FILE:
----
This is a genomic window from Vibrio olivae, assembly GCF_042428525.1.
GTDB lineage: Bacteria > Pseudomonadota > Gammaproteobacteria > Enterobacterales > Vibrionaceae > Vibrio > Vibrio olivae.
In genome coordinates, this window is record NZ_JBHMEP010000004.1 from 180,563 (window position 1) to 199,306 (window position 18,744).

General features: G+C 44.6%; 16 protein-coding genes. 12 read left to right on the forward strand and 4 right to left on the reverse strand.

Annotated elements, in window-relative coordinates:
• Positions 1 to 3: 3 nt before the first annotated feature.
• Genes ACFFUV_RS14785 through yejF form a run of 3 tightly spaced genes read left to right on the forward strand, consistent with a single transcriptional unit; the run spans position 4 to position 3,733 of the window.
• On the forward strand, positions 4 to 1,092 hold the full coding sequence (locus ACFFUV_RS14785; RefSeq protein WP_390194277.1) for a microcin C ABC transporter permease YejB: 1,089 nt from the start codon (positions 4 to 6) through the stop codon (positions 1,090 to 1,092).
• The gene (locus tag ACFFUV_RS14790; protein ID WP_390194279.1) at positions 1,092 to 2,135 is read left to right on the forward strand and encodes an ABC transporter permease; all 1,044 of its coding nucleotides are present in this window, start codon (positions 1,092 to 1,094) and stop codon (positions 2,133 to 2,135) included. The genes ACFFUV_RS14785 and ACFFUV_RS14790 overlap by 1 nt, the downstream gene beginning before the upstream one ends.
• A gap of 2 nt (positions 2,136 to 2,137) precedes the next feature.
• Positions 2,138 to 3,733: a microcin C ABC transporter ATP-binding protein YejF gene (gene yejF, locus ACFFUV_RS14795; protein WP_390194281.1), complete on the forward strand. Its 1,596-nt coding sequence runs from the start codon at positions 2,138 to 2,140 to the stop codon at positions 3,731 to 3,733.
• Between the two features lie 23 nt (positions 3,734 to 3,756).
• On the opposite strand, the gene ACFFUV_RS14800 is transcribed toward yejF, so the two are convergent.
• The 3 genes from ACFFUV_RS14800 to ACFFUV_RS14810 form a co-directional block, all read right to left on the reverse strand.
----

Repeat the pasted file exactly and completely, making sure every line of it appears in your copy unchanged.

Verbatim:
This is a genomic window from Vibrio olivae, assembly GCF_042428525.1.
GTDB lineage: Bacteria > Pseudomonadota > Gammaproteobacteria > Enterobacterales > Vibrionaceae > Vibrio > Vibrio olivae.
In genome coordinates, this window is record NZ_JBHMEP010000004.1 from 180,563 (window position 1) to 199,306 (window position 18,744).

General features: G+C 44.6%; 16 protein-coding genes. 12 read left to right on the forward strand and 4 right to left on the reverse strand.

Annotated elements, in window-relative coordinates:
• Positions 1 to 3: 3 nt before the first annotated feature.
• Genes ACFFUV_RS14785 through yejF form a run of 3 tightly spaced genes read left to right on the forward strand, consistent with a single transcriptional unit; the run spans position 4 to position 3,733 of the window.
• On the forward strand, positions 4 to 1,092 hold the full coding sequence (locus ACFFUV_RS14785; RefSeq protein WP_390194277.1) for a microcin C ABC transporter permease YejB: 1,089 nt from the start codon (positions 4 to 6) through the stop codon (positions 1,090 to 1,092).
• The gene (locus tag ACFFUV_RS14790; protein ID WP_390194279.1) at positions 1,092 to 2,135 is read left to right on the forward strand and encodes an ABC transporter permease; all 1,044 of its coding nucleotides are present in this window, start codon (positions 1,092 to 1,094) and stop codon (positions 2,133 to 2,135) included. The genes ACFFUV_RS14785 and ACFFUV_RS14790 overlap by 1 nt, the downstream gene beginning before the upstream one ends.
• A gap of 2 nt (positions 2,136 to 2,137) precedes the next feature.
• Positions 2,138 to 3,733: a microcin C ABC transporter ATP-binding protein YejF gene (gene yejF, locus ACFFUV_RS14795; protein WP_390194281.1), complete on the forward strand. Its 1,596-nt coding sequence runs from the start codon at positions 2,138 to 2,140 to the stop codon at positions 3,731 to 3,733.
• Between the two features lie 23 nt (positions 3,734 to 3,756).
• On the opposite strand, the gene ACFFUV_RS14800 is transcribed toward yejF, so the two are convergent.
• The 3 genes from ACFFUV_RS14800 to ACFFUV_RS14810 form a co-directional block, all read right to left on the reverse strand.